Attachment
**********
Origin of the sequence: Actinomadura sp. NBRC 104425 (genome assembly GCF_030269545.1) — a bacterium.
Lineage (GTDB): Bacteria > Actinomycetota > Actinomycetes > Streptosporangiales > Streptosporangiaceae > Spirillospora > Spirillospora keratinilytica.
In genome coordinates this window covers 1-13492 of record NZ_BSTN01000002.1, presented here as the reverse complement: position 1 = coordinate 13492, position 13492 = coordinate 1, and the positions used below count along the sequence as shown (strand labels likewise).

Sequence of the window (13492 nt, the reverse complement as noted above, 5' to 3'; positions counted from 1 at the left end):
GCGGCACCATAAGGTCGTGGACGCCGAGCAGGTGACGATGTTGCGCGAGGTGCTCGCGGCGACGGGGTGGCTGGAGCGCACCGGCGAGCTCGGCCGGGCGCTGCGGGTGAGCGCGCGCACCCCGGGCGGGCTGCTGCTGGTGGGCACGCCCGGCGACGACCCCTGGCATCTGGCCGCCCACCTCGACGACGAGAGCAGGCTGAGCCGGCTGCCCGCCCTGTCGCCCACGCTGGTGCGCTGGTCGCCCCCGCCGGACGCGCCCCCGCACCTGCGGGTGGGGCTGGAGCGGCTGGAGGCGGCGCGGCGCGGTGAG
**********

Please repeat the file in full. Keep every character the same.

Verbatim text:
Origin of the sequence: Actinomadura sp. NBRC 104425 (genome assembly GCF_030269545.1) — a bacterium.
Lineage (GTDB): Bacteria > Actinomycetota > Actinomycetes > Streptosporangiales > Streptosporangiaceae > Spirillospora > Spirillospora keratinilytica.
In genome coordinates this window covers 1-13492 of record NZ_BSTN01000002.1, presented here as the reverse complement: position 1 = coordinate 13492, position 13492 = coordinate 1, and the positions used below count along the sequence as shown (strand labels likewise).

Sequence of the window (13492 nt, the reverse complement as noted above, 5' to 3'; positions counted from 1 at the left end):
GCGGCACCATAAGGTCGTGGACGCCGAGCAGGTGACGATGTTGCGCGAGGTGCTCGCGGCGACGGGGTGGCTGGAGCGCACCGGCGAGCTCGGCCGGGCGCTGCGGGTGAGCGCGCGCACCCCGGGCGGGCTGCTGCTGGTGGGCACGCCCGGCGACGACCCCTGGCATCTGGCCGCCCACCTCGACGACGAGAGCAGGCTGAGCCGGCTGCCCGCCCTGTCGCCCACGCTGGTGCGCTGGTCGCCCCCGCCGGACGCGCCCCCGCACCTGCGGGTGGGGCTGGAGCGGCTGGAGGCGGCGCGGCGCGGTGAG